India’s agrochemical industry in recent years has witnessed enormous growth, positioning itself as a major contender in the global market. With a market size that took off to nearly $6 billion in 2022 and a projected compound annual growth rate (CAGR) of 8.5 per cent between 2023 and 2028, reaching an impressive value of almost $9.82 billion by 2028, India’s agrochemical ecosystem is on an upward trajectory.

In 2022, India secured the position of the second-largest exporter of agrochemicals globally, as reported by the World Trade Organization (WTO). The country’s agrochemical exports, valued at $5.5 billion, surpassed those of the US, standing at $5.4 billion. This surge in exports contributed to a substantial trade surplus of INR 28,908 crore in the fiscal year 2022-23. The sector’s revenue is projected to increase by 10-12 per cent in 2024, backed by robust export figures and steady domestic demand.

Looking at these figures, India’s prospects as a global manufacturing hub remain strong. Alongside a comprehensive roadmap including collaborative partnerships and regulatory compliance, India is well-positioned to meet domestic agricultural needs and emerge as a frontrunner in addressing global agricultural challenges.

Government initiatives, manpower fuelling industry growth

One of the country’s core advantages lies in its abundant pool of skilled human resources combined with lower production costs and an expansive consumer market. The country stands out in terms of demographics and the availability of technical talent. Its unique geographical advantage with major refineries and petrochemical plants along the coastline provides easy access to petrochemical feedstock and key demand centres, facilitated by efficient port infrastructure. The rising income levels and a youthful population have fuelled a consumption-driven economy, driving demand across various sectors. This combination enables Indian manufacturers to offer competitive pricing for generic agrochemicals, attracting global attention and driving export volumes. The cost-effectiveness and quality of Indian agrochemical products places the country as a preferred destination for agrochemical manufacturing.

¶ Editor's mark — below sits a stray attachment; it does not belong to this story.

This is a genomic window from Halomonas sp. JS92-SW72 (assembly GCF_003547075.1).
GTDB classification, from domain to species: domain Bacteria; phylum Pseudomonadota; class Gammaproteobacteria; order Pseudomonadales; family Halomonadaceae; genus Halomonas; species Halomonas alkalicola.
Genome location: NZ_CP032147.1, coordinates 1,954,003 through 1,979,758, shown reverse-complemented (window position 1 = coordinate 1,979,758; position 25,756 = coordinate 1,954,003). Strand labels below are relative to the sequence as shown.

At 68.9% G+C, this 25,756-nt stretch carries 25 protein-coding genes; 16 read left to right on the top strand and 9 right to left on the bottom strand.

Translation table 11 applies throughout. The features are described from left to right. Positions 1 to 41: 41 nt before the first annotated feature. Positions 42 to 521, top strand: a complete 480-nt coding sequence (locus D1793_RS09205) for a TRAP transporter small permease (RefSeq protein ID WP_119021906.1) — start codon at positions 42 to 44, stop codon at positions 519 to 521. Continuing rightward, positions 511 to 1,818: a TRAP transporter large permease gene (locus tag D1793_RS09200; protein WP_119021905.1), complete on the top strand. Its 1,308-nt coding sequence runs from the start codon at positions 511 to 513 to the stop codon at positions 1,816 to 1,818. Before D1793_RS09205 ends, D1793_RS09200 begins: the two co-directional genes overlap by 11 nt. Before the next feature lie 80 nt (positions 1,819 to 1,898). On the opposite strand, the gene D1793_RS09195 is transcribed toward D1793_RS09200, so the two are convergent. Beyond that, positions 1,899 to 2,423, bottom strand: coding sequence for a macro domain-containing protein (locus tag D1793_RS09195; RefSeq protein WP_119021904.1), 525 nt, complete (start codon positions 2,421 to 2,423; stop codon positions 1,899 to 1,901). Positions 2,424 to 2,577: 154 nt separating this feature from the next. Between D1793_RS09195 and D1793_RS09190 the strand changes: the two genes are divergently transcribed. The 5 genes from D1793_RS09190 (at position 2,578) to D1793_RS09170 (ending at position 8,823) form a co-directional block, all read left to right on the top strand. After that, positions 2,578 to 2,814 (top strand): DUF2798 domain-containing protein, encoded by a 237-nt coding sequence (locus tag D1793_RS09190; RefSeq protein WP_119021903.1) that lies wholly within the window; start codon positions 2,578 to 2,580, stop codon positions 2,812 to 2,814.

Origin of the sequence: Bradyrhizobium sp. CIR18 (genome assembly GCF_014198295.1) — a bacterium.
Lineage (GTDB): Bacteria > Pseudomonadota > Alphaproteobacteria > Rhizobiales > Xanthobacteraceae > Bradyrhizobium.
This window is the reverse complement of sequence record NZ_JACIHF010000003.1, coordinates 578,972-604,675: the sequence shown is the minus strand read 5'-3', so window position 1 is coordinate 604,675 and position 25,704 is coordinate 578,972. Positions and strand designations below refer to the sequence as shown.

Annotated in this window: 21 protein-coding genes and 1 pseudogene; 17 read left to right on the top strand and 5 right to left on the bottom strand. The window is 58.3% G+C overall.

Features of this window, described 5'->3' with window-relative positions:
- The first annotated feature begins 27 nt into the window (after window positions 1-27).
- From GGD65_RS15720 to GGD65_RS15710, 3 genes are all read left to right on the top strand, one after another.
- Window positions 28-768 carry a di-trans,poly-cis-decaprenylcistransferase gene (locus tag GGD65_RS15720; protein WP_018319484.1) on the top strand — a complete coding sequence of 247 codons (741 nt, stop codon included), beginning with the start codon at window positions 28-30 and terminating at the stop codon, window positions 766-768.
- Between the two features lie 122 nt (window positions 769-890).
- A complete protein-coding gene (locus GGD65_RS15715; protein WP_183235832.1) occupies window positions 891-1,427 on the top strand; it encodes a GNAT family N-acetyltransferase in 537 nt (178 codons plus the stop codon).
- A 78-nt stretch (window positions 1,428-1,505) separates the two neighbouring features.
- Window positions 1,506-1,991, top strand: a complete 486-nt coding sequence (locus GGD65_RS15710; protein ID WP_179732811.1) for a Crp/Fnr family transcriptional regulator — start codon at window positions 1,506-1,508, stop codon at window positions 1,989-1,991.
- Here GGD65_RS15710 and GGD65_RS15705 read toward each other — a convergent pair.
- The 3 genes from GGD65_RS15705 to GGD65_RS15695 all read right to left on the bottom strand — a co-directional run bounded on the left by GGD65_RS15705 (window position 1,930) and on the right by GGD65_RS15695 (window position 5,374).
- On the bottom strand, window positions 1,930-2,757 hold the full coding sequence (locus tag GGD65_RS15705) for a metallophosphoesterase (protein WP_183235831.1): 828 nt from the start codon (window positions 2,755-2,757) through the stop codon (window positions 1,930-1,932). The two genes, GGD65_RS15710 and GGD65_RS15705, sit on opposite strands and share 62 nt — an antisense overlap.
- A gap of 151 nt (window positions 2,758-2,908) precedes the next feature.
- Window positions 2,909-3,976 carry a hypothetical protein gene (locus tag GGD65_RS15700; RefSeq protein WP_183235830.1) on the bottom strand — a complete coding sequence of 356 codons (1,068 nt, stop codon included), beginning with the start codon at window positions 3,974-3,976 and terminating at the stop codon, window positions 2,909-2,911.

Moreover, the Centre’s “Make In India” initiative has been instrumental in propelling the agrochemical industry forward. By promoting domestic manufacturing, reducing regulatory barriers, and facilitating infrastructure development, this initiative has created an enabling environment for industry players. Alongside Aatmanirbhar Bharat Abhiyan which emphasises self-reliance and resilience in key sectors of the economy including agrochemicals to promote domestic manufacturing, reduce dependency on imports, and enhance competitiveness. The government also plans to implement a production-linked incentive system for the agrochemical sector, offering output incentives ranging from 10 per cent to 20 per cent. This scheme aims to boost domestic manufacturing, create employment opportunities, and enhance India’s global competitiveness.